For Boris Minevich and hundreds of other Jewish immigrants from Russia who have settled in Southern California, standing in lines of up to two blocks long Wednesday brought back memories of their homeland.
But there was a key difference: "In Russia they wait in line for food. Here we wait for synagogue," Minevich said. The Chabad Russian Synagogue in West Hollywood, formerly an automobile repair shop, attracted about 1,400 people who gathered throughout the day to celebrate Yom Kippur, a 24-hour period of fasting, prayer and repentance considered the most important holiday in the Jewish calendar.
But the crowds overwhelmed both synagogue and fire officials, who were forced to usher people out of the building and into the streets where sheriff's deputies cordoned off traffic and divided the worshipers into shifts.
"No one was prepared for this," said Mihail Fuksman as he tried to keep people from blocking the sidewalk outside the synagogue. "It's both good and bad."
Los Angeles County Fire Capt. Herbert Lombard said officials from the synagogue, which opened three weeks ago, had not obtained occupancy permits and fire safety equipment.
But because of the significance of the event, Lombard said, he allowed the synagogue to remain open if passages were kept clear and only 600 worshipers were allowed in at a time.
Also known as the Day of Atonement, Yom Kippur, which ended at sundown Wednesday, concludes the High Holy Days that began with Rosh Hashana, the Jewish New Year.
During the fasting period, Jews acknowledge their sins of the past year and pray for repentance. They also pray for their deceased parents, many of whom were killed during the Holocaust.
Many of those in attendance had been meeting regularly in a tiny storefront a few blocks from the new synagogue on Santa Monica Boulevard. For special holiday services, they had rented an assembly hall at a nearby park.
The purchase of the former automobile repair shop seemed to have sparked a renewed religious interest, said Boris Gorbis, senior vice president of the synagogue.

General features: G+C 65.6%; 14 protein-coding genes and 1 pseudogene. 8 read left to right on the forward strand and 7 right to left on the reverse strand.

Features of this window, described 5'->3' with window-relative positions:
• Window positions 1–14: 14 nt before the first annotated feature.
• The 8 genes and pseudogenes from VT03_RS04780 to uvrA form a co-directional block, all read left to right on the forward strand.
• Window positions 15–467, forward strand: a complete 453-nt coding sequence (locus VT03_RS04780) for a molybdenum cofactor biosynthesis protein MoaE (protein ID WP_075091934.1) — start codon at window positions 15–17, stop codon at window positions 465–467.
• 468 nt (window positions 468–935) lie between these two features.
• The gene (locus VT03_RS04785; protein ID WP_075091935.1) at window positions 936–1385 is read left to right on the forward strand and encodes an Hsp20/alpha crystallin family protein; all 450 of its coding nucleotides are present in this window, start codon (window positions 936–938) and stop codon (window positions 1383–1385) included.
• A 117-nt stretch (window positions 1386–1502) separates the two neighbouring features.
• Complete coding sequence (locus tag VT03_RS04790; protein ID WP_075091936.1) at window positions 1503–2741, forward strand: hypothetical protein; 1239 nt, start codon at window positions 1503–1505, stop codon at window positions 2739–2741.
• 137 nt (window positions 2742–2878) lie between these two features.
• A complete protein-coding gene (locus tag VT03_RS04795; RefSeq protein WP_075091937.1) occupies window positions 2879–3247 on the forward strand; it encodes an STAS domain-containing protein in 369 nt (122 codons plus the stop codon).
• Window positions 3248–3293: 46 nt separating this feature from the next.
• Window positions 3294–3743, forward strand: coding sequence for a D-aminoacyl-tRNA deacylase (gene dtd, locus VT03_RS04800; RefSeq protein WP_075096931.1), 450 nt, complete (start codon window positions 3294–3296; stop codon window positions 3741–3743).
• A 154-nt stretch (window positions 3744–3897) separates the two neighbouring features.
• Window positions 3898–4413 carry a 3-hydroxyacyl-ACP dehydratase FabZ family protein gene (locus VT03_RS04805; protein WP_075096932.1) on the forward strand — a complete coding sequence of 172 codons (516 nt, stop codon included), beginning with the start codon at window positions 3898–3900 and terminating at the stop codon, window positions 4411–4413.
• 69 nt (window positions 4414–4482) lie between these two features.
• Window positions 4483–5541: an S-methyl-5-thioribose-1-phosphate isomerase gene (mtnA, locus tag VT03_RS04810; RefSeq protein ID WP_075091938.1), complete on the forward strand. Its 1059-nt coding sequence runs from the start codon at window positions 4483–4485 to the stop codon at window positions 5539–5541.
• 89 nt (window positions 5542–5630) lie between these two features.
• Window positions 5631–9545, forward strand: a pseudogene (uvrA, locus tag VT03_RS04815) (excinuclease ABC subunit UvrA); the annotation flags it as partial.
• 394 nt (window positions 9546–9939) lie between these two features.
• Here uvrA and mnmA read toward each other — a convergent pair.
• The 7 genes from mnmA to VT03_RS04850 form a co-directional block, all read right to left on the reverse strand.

Gorbis said the worshipers are proud that the synagogue was purchased with donations they raised. In addition, he said, about 40 families have raised $770,000 to pay for earthquake reinforcement and renovations.
"It's very important because most of these people were raised in Russia thinking that anything having to do with religion is poison," he said.
Fuksman, who was instrumental in organizing the fund-raising drive, said he and other synagogue officials had not been able to get permits in time for the services.
Inside the large pink building, worshipers stood along the walls and sat in folding chairs around a small platform where the rabbi and cantors led them in prayers.
Those lined up outside talked about the weather and reforms taking place in the Soviet Union.
Despite the whirlwind of change, some said they have no interest in returning. They said they do not trust the Soviet government despite the promises of new religious freedom and democracy.
"Things in Russia are too shaky," said Michael Myaskovsky, who arrived in America 10 years ago and hopes his brother can immigrate sometime next month.
Minevich said living conditions for most people in the Soviet Union have not changed. "The changes there are only on paper, not in real life."